Facebook has become a ubiquitous part of our social and professional lives - the place where millions go online to see, and be seen. But the company says some breastfeeding pictures go too far, CBS News correspondent Michelle Gielan reports.
"It's natural and it's how you feed babies," Heather Farley, a Facebook user who had breastfeeding pictures removed in November.
Later that month, while on Facebook, Farley noticed a new group called "Hey, Facebook, breastfeeding is not obscene!"
Nearly 90,000 users have joined the group.
Last week, Farley led a much more modest number of protesters outside Facebook's Palo Alto, Calif. headquarters.
The Web site responded in a statement saying users are not permitted to show a fully exposed breast.
Former journalist and NYU professor Jeff Jarvis said Facebook should be wary of caving in to demands by small groups of people upset by pictures of breastfeeding. "If anyone can complain about anything then everything is forbidden," he told CBS' The Early Show.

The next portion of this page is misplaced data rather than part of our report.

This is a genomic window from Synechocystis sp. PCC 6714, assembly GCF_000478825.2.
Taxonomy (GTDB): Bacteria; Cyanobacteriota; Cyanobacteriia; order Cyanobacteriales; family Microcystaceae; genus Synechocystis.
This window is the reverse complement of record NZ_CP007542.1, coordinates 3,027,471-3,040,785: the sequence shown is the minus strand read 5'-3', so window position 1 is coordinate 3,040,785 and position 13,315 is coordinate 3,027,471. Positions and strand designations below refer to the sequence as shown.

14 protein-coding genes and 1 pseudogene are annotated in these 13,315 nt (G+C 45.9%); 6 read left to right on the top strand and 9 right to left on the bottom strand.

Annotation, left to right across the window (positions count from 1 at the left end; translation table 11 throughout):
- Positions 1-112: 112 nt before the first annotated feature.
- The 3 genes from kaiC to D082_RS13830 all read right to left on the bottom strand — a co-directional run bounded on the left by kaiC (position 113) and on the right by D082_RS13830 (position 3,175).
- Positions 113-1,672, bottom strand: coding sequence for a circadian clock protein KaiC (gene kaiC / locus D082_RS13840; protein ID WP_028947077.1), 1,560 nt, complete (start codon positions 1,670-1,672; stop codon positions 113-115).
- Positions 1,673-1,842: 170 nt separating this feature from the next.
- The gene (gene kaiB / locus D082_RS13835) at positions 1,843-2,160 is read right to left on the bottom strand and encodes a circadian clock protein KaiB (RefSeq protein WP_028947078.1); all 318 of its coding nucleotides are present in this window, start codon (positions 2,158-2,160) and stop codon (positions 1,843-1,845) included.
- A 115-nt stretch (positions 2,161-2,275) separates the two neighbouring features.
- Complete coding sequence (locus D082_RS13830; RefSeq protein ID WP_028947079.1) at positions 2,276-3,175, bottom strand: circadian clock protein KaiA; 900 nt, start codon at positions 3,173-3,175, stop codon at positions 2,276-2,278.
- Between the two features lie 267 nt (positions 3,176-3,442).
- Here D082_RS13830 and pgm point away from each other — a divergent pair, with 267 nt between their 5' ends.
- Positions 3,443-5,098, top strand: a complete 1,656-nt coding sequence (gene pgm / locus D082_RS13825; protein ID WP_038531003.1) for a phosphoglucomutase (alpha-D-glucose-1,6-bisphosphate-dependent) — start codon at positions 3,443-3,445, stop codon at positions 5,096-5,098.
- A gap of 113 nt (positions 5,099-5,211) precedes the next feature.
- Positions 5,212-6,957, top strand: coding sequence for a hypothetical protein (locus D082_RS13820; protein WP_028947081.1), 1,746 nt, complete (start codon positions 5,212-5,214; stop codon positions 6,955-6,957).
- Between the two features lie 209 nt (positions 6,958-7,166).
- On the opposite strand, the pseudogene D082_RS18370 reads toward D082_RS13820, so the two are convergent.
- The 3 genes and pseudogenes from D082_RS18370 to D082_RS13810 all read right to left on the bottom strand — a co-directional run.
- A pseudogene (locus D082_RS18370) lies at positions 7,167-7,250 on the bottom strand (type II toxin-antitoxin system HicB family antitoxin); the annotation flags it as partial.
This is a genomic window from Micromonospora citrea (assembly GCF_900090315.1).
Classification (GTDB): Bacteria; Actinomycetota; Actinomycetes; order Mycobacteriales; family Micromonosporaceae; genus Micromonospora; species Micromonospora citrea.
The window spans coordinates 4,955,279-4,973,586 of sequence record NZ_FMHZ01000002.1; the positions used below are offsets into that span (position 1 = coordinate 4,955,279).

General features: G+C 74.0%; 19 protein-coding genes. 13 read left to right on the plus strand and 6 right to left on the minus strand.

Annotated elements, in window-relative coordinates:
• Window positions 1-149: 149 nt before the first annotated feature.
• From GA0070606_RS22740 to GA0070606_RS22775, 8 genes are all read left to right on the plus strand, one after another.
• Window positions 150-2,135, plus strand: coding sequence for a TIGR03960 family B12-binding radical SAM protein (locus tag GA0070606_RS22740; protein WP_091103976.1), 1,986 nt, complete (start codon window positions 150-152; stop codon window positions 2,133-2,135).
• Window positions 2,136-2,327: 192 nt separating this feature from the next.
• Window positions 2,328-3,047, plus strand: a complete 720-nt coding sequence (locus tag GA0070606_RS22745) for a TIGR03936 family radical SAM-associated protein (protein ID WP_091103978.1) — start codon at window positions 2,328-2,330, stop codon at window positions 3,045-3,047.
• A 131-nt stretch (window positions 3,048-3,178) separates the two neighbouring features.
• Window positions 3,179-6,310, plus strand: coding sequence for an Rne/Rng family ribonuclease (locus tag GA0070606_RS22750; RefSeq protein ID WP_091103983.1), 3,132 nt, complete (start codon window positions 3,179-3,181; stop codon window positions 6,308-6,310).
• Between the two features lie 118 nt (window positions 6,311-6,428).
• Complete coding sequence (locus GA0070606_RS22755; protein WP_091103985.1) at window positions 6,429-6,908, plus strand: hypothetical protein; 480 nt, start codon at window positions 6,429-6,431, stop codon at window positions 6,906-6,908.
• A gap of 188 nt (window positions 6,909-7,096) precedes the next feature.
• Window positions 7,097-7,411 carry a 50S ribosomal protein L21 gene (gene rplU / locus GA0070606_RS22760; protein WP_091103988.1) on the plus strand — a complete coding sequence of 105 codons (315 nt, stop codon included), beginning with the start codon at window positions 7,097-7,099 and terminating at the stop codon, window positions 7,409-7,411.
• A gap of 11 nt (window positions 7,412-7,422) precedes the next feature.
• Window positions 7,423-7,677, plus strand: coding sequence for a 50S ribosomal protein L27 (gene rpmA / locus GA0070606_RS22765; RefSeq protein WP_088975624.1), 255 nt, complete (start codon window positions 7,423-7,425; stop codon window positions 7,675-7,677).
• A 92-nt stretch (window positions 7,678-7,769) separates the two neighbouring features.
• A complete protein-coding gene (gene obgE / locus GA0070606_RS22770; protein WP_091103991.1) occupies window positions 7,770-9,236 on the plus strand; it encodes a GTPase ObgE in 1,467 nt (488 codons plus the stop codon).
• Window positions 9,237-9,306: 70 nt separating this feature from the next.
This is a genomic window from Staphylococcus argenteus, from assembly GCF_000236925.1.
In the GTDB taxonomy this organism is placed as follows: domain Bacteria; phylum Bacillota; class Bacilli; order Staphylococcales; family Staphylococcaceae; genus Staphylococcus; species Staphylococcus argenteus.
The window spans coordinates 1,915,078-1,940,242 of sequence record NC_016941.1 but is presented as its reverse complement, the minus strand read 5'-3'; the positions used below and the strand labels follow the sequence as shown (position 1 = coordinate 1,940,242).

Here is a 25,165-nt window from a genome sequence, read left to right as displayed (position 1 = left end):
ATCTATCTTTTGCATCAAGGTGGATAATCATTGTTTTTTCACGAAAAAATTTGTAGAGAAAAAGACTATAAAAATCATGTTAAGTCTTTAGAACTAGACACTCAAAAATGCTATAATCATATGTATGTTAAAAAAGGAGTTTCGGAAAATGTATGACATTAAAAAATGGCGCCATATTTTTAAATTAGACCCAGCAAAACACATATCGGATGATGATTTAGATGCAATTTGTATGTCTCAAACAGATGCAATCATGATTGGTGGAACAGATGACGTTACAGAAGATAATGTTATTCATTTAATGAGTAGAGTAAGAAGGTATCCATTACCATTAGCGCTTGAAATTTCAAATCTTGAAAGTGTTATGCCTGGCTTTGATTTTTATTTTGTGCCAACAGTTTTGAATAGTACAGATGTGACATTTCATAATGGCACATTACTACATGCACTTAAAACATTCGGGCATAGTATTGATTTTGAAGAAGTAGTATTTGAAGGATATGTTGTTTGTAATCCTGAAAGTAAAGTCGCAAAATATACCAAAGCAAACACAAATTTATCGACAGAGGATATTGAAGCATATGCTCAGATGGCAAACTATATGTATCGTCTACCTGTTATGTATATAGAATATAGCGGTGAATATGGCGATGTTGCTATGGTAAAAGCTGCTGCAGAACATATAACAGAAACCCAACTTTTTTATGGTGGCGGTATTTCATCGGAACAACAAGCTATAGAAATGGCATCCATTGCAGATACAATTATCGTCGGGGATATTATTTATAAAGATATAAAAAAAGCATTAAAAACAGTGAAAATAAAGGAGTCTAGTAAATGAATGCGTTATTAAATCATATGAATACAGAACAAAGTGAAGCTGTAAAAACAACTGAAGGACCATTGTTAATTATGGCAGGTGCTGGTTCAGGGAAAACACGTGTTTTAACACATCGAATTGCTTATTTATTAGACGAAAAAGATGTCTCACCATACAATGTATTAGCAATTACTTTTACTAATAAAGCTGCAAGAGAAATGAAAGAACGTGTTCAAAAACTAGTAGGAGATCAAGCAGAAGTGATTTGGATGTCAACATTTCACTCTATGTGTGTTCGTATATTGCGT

Facebook was created in 2004 by Harvard student Mark Zuckerberg in his dorm room. The site initially only accepted students. But in 2006 it expanded to allow people of all ages to join, and it quickly became one of the most popular social networking Web sites in the world with more than 140 million active users.
Now, the Web site with a meteoric rise in popularity, finds itself in the midst of an online uprising over what is permissible on a persons page.